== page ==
parts by the experts, due to changing fashions.
Early Victorian Period (1837 -
Flowers, birds, and insect themes continued
into the Victorian Period. These themes were combined with multi-colored
metalwork and scrollwork.
Mosaic and enameled jewelry came into vogue
toward the mid-1800s.
Mid Victorian Period (1860 - 1885)
Bridging the Early and Mid periods was a
delicate and beautiful style known as micro-mosaic.
The event that ushered in the Mid-Victorian
Period was the death of Queen Victoria's husband, Prince Albert in 1861.
This is when mourning jewelry set with black
stones became the fashion. Mosaics in subdued colors and set in metal frames
were also popular.
Towards the end of this period, larger
jewelry pieces such as multi-colored enameled brooches and heavy chains with
heart-shaped lockets became fashionable across Europe and in America.
Late Victorian Period (1885 - 1900)
Delicate earrings, necklaces, and pendants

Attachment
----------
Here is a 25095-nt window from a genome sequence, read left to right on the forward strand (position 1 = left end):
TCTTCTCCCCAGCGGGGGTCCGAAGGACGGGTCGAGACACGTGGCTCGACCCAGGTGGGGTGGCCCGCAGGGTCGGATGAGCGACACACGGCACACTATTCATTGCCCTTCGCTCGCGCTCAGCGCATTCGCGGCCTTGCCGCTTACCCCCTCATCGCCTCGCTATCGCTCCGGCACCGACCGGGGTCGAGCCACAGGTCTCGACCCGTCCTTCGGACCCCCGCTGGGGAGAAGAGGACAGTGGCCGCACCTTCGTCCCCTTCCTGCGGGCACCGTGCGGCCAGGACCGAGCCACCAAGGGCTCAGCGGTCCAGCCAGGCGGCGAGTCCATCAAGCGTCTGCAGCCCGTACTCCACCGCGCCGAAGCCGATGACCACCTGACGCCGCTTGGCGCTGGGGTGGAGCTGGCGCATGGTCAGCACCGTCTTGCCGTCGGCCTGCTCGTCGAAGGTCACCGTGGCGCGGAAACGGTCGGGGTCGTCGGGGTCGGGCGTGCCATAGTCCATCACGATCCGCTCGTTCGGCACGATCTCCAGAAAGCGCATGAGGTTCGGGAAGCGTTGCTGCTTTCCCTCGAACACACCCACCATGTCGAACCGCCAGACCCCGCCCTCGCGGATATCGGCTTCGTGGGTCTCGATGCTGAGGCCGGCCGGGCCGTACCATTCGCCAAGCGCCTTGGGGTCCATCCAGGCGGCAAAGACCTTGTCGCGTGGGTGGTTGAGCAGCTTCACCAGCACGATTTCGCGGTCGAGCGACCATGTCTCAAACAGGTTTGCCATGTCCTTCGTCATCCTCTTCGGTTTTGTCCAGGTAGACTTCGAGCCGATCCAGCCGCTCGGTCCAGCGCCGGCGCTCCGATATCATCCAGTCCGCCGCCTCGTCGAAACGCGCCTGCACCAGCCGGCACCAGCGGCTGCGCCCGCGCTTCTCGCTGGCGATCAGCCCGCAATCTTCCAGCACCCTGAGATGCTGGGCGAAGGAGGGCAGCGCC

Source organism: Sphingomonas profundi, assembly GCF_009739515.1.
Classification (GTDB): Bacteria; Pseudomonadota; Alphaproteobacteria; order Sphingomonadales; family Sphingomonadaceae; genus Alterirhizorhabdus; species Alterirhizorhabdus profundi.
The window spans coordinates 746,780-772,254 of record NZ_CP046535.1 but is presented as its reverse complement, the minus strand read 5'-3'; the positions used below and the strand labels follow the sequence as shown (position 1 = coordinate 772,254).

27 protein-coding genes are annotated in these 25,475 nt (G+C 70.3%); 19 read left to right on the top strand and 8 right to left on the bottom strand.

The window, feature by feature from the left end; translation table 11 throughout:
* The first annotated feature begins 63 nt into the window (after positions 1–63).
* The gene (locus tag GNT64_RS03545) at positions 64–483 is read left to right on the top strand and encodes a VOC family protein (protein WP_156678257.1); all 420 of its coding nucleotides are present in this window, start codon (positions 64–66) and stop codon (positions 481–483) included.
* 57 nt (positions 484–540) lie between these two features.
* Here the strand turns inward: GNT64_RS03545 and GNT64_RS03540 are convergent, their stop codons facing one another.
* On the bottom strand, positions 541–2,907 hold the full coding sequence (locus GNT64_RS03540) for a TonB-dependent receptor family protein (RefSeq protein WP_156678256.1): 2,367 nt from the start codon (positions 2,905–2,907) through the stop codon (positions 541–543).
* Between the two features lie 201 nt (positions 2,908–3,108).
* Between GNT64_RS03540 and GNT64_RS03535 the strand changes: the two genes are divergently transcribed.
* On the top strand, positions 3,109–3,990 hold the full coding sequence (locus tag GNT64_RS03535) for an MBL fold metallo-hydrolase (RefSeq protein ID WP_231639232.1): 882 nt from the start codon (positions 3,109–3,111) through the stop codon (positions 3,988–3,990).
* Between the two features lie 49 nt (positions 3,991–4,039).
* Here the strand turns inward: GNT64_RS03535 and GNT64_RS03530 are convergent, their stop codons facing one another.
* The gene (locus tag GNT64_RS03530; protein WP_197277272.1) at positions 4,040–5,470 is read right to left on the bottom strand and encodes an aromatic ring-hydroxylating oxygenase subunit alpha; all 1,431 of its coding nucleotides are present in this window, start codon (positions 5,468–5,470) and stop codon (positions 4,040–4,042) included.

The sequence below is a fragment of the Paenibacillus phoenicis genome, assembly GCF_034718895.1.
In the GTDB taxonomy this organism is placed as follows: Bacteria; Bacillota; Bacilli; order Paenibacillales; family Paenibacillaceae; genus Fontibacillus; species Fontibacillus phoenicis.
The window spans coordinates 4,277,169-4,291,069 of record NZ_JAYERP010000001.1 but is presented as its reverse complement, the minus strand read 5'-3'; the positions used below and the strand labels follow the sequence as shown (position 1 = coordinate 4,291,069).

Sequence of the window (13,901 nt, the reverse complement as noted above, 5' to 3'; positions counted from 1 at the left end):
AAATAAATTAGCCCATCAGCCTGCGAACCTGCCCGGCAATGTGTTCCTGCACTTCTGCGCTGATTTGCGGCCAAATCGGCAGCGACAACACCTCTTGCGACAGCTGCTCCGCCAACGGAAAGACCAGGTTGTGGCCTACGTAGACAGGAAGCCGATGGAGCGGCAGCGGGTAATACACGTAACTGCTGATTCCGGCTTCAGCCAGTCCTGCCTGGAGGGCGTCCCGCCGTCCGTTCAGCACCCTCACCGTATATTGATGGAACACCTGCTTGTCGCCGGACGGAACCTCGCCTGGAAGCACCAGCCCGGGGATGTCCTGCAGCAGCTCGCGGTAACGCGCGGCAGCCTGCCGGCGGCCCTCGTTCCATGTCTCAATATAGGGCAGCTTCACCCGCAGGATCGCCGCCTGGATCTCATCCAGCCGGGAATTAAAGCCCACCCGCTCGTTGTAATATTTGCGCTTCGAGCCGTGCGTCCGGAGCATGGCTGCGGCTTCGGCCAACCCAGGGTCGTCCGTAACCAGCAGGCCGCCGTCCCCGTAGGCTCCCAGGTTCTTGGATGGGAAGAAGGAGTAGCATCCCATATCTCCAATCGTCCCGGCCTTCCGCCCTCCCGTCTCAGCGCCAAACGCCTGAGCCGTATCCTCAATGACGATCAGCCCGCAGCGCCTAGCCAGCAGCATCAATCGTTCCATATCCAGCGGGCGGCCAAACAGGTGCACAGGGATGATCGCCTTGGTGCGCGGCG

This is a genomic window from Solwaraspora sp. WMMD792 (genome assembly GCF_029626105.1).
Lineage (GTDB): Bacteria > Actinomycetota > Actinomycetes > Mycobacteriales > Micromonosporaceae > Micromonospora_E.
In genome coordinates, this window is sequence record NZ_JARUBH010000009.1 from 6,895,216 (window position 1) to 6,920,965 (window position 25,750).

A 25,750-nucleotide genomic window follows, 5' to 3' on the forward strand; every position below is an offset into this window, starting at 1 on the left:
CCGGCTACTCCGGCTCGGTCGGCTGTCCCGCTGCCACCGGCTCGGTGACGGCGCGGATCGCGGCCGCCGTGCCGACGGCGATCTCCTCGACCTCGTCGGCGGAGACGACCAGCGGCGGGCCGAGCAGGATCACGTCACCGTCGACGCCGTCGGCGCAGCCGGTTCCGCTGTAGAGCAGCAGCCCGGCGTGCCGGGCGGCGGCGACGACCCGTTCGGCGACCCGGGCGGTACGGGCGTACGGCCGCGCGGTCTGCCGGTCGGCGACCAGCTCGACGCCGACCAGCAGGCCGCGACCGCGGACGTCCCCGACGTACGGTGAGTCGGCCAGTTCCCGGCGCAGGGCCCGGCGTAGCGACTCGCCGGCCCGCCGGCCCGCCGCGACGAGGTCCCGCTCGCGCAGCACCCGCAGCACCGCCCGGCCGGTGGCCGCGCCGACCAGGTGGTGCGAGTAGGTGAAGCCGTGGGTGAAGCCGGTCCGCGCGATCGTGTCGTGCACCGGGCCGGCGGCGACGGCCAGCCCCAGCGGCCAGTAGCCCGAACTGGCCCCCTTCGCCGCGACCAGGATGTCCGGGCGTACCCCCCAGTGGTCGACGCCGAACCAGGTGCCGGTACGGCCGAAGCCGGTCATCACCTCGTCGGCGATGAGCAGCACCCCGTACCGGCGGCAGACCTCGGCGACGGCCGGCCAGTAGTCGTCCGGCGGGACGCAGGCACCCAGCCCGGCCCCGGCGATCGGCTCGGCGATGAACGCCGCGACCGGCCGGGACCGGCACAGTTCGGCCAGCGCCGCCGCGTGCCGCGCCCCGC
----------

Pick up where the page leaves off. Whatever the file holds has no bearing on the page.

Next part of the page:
(on cords or chains) featuring a mix of diamonds, colored gems, and pearls are
the hallmark of this era.
Jewelry pieces paved with diamonds became
very popular and widely available to those with wealth in the late 1880s. It is
not a coincidence that the diamond fields discovered in South Africa in 1861
came into robust production around this time.
Arts and Crafts Period (1894 - 1923)
The Arts and Crafts Exhibition Society was
formed in 1888 by artisans "rebelling against the mass production of the
Their jewelry features one-of-a-kind silver
or copper metalwor pieces with rough gem crystals and cabochon stones.
This period coincides with the ascendancy of
political movement in Europe and America. The Arts and Crafts Period seems
to have ended soon after self-described Progressive President Woodrow Wilson
Are you noticing that some of these
periods overlap? I think this indicates that not everyone was marching to the
Art Nouveau Period (1890 - 1915)
This period is typified by flowing lines and
nature themes. Birds, flowers, and human figures in enamels, or diamonds,
colored gems, and pearls.
In America, Louis Tiffany is famed for his
flowing and beautifully feminine designs. Jules Lalique was the recognized
leader in France.
Edwardian Period (1901 - 1910)
Edwardian designs were very delicate and
feminine. Most jewelry of this era was wrought in platinum or 18 karat yellow
gold, and encrusted with small diamonds. In many pieces a larger diamond was
used to draw the eye to the focal point.
Here again, the South African diamond fields'